The Freedom in Slavery
For most of us, yesterday’s 4th of July holiday may have meant — among other things — a trip to the lake, an evening of fireworks, a backyard barbecue with friends. But since it was originally planned as a day for celebrating freedom, there may also have been people here and there who actually spent a few minutes thinking about freedom and being consciously grateful for it. Not many, I would guess, but a few — and I found myself wondering what the word “freedom” meant for those few. I asked the little girl who lives next door what the word meant to her, and she said exactly what I would have said at her age: “It means I get to do whatever I want to do.” She is a highly intelligent child, and someday she will discover that the most enjoyable freedoms often come only after we have accepted becoming slaves to some high form of bondage and discipline.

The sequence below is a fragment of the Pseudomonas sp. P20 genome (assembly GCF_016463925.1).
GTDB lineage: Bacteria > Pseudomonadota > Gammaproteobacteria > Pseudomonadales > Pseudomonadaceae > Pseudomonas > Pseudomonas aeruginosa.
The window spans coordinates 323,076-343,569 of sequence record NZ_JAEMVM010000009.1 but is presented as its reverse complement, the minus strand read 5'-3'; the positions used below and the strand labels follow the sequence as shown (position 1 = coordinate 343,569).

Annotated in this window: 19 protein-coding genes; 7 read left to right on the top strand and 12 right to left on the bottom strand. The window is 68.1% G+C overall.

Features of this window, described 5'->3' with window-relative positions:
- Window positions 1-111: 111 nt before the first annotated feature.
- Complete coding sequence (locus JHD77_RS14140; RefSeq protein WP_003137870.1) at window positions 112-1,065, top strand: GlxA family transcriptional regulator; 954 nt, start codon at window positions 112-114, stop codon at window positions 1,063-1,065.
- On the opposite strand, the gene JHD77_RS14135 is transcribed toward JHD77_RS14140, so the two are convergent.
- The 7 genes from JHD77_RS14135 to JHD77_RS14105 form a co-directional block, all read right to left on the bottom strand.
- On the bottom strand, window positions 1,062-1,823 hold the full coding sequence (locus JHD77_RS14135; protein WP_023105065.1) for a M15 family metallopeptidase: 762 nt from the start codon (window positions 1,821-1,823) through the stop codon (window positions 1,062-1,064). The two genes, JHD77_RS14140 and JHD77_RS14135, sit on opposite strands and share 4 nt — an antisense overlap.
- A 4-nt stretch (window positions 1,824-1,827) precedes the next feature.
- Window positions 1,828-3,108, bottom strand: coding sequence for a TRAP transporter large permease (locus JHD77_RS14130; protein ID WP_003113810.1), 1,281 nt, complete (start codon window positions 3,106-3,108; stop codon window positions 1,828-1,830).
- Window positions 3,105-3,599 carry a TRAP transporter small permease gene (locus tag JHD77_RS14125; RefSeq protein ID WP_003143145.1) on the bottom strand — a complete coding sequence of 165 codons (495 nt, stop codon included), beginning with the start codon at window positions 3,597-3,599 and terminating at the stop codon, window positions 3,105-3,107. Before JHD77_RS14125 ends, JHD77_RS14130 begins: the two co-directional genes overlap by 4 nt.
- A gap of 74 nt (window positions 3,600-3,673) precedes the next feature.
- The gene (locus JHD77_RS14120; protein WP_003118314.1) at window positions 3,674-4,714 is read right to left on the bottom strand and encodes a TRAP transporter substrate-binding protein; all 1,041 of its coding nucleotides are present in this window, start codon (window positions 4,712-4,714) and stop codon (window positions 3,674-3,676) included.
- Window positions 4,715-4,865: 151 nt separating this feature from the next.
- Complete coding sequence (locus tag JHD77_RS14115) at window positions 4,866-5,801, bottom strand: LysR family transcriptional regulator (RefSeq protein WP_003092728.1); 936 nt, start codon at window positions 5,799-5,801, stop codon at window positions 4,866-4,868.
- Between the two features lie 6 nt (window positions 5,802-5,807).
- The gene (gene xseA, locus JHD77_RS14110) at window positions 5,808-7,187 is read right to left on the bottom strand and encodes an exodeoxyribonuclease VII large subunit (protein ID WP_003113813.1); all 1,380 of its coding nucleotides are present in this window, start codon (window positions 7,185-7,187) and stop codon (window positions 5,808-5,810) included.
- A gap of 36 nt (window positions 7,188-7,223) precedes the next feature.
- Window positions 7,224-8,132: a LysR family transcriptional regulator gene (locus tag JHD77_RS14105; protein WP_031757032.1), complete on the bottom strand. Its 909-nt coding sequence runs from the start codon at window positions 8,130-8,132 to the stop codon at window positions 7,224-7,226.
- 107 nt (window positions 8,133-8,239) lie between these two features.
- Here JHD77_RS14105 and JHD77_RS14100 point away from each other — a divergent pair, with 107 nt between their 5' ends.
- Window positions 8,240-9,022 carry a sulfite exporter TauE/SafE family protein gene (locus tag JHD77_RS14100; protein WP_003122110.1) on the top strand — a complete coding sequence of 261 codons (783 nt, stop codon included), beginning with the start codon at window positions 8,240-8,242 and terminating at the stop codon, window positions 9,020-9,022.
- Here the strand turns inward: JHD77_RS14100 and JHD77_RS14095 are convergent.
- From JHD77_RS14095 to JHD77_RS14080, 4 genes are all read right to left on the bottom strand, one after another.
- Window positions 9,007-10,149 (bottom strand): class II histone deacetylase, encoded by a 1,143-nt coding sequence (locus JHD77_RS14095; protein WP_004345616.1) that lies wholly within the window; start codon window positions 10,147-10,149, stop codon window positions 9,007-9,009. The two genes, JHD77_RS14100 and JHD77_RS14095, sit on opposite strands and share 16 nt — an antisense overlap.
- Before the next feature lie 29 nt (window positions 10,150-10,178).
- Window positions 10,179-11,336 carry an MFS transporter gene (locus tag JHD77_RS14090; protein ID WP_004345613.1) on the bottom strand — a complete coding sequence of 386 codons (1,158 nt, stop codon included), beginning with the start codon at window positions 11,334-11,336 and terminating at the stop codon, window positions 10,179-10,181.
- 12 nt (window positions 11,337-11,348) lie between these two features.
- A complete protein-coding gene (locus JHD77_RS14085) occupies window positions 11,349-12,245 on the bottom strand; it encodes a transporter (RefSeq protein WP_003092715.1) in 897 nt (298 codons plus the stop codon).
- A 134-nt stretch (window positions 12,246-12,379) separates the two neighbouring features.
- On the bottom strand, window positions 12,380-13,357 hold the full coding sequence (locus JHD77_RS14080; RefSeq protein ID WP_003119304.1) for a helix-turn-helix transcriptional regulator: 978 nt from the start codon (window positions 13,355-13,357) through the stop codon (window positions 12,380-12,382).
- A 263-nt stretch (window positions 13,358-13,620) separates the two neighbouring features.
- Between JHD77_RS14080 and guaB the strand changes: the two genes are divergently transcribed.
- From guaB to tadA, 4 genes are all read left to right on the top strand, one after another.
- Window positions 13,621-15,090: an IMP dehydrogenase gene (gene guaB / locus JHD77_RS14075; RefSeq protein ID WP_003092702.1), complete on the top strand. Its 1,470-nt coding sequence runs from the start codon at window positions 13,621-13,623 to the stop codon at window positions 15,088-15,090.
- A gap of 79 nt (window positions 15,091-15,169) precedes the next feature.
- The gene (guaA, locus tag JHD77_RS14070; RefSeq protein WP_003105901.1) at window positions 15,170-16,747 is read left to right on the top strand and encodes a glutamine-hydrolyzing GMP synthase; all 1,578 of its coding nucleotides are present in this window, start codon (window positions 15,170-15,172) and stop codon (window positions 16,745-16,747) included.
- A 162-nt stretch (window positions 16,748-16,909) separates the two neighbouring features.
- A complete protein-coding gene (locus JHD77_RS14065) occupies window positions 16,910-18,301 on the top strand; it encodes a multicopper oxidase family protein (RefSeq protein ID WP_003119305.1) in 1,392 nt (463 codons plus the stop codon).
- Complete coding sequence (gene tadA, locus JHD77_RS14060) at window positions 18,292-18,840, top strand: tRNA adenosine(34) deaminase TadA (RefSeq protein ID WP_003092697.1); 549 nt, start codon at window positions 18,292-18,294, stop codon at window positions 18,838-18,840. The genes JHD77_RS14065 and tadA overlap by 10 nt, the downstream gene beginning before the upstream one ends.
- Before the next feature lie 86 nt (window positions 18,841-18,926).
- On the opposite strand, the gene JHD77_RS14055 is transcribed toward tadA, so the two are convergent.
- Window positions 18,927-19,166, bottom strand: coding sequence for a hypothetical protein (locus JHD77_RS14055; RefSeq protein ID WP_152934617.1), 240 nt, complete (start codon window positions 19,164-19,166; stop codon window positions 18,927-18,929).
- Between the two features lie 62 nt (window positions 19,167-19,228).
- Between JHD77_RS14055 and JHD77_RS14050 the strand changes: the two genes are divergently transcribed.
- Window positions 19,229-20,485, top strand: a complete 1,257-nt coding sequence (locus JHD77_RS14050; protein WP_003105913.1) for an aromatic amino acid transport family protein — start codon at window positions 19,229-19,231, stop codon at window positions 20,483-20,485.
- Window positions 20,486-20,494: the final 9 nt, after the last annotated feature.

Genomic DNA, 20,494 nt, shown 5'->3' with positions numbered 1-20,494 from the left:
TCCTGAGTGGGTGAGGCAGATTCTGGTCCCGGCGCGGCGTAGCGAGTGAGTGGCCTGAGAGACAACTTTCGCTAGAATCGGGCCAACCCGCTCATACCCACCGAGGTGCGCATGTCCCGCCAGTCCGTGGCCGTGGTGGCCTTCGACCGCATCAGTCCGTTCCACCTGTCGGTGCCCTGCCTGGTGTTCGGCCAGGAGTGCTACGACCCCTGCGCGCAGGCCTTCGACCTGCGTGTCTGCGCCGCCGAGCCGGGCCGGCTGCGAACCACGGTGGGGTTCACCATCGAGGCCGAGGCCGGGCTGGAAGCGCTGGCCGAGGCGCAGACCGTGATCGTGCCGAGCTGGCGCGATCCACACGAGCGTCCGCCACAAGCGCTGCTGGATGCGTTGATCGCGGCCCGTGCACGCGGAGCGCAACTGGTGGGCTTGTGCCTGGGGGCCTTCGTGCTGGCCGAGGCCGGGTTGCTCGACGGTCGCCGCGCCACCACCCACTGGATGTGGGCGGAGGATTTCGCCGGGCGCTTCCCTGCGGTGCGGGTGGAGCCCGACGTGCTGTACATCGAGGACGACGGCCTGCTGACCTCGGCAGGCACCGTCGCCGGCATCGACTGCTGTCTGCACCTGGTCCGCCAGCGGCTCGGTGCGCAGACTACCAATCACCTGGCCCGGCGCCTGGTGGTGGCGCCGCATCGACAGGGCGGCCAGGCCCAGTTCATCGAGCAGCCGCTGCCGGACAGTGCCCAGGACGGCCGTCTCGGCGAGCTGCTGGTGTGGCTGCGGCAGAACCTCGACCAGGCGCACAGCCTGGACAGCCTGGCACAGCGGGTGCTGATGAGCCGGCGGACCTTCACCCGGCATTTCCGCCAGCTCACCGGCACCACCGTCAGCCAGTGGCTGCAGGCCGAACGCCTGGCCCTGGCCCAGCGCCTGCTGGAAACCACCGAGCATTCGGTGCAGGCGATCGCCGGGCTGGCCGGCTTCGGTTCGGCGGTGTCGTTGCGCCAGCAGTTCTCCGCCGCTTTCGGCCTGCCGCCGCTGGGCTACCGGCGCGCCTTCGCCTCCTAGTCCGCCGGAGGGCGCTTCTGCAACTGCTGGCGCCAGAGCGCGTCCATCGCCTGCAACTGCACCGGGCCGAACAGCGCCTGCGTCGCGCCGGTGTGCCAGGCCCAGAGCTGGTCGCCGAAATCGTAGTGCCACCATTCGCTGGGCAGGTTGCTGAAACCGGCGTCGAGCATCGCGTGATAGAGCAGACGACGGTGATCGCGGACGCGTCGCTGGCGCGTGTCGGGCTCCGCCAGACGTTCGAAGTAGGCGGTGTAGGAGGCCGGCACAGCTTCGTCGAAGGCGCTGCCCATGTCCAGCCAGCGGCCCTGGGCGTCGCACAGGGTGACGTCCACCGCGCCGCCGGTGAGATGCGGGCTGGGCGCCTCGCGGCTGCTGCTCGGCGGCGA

Let’s consider two preachers and a poet, who not only understood that there is no such thing as absolute freedom, but also understood that the highest and happiest freedom invariably comes out of certain kinds of slavery. One of the preachers who spoke of freedom was Jesus of Nazareth who spoke the famous words, “You shall know the truth, and the truth will set you free,” which rolls grandly off the tongue like a flourish of trumpets but is so ambiguous people have understood it in dozens of different ways. Catholic Christians were certain for centuries that they were the only ones who had this truth, and I grew up in a Protestant church just as positive that it held a monopoly on truth, and one day when I was with some Mormon guides on a river in Idaho I picked up the Book of Mormon one of them had been reading before breakfast, and opened to a paragraph underlined in red: “The Mormon church is the only true and correct church.” When I asked two young Mormons about it that day they both said, “That’s how it is, and that’s what we believe.”